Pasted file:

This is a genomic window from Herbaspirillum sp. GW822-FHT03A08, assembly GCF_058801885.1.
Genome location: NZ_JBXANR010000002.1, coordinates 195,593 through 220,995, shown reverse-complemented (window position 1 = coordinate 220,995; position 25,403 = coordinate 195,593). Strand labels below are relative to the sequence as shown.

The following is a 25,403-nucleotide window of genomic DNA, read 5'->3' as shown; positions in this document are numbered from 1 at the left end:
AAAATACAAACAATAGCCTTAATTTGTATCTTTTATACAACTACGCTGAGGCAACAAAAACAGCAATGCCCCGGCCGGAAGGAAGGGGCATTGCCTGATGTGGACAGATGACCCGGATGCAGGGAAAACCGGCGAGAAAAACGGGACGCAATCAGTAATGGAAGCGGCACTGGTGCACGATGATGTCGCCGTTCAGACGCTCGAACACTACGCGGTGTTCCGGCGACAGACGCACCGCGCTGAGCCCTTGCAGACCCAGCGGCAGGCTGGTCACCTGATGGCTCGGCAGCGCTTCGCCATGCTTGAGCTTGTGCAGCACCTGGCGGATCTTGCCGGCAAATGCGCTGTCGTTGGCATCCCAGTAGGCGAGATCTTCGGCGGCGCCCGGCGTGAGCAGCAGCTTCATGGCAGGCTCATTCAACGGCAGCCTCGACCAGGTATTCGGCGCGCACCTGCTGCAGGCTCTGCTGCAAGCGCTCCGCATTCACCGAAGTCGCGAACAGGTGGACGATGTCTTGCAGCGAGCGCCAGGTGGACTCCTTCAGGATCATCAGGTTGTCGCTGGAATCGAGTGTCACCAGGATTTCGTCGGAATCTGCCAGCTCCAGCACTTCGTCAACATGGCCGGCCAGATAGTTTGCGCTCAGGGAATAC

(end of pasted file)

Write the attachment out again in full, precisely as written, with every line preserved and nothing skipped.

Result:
This is a genomic window from Herbaspirillum sp. GW822-FHT03A08, assembly GCF_058801885.1.
Genome location: NZ_JBXANR010000002.1, coordinates 195,593 through 220,995, shown reverse-complemented (window position 1 = coordinate 220,995; position 25,403 = coordinate 195,593). Strand labels below are relative to the sequence as shown.

The following is a 25,403-nucleotide window of genomic DNA, read 5'->3' as shown; positions in this document are numbered from 1 at the left end:
AAAATACAAACAATAGCCTTAATTTGTATCTTTTATACAACTACGCTGAGGCAACAAAAACAGCAATGCCCCGGCCGGAAGGAAGGGGCATTGCCTGATGTGGACAGATGACCCGGATGCAGGGAAAACCGGCGAGAAAAACGGGACGCAATCAGTAATGGAAGCGGCACTGGTGCACGATGATGTCGCCGTTCAGACGCTCGAACACTACGCGGTGTTCCGGCGACAGACGCACCGCGCTGAGCCCTTGCAGACCCAGCGGCAGGCTGGTCACCTGATGGCTCGGCAGCGCTTCGCCATGCTTGAGCTTGTGCAGCACCTGGCGGATCTTGCCGGCAAATGCGCTGTCGTTGGCATCCCAGTAGGCGAGATCTTCGGCGGCGCCCGGCGTGAGCAGCAGCTTCATGGCAGGCTCATTCAACGGCAGCCTCGACCAGGTATTCGGCGCGCACCTGCTGCAGGCTCTGCTGCAAGCGCTCCGCATTCACCGAAGTCGCGAACAGGTGGACGATGTCTTGCAGCGAGCGCCAGGTGGACTCCTTCAGGATCATCAGGTTGTCGCTGGAATCGAGTGTCACCAGGATTTCGTCGGAATCTGCCAGCTCCAGCACTTCGTCAACATGGCCGGCCAGATAGTTTGCGCTCAGGGAATAC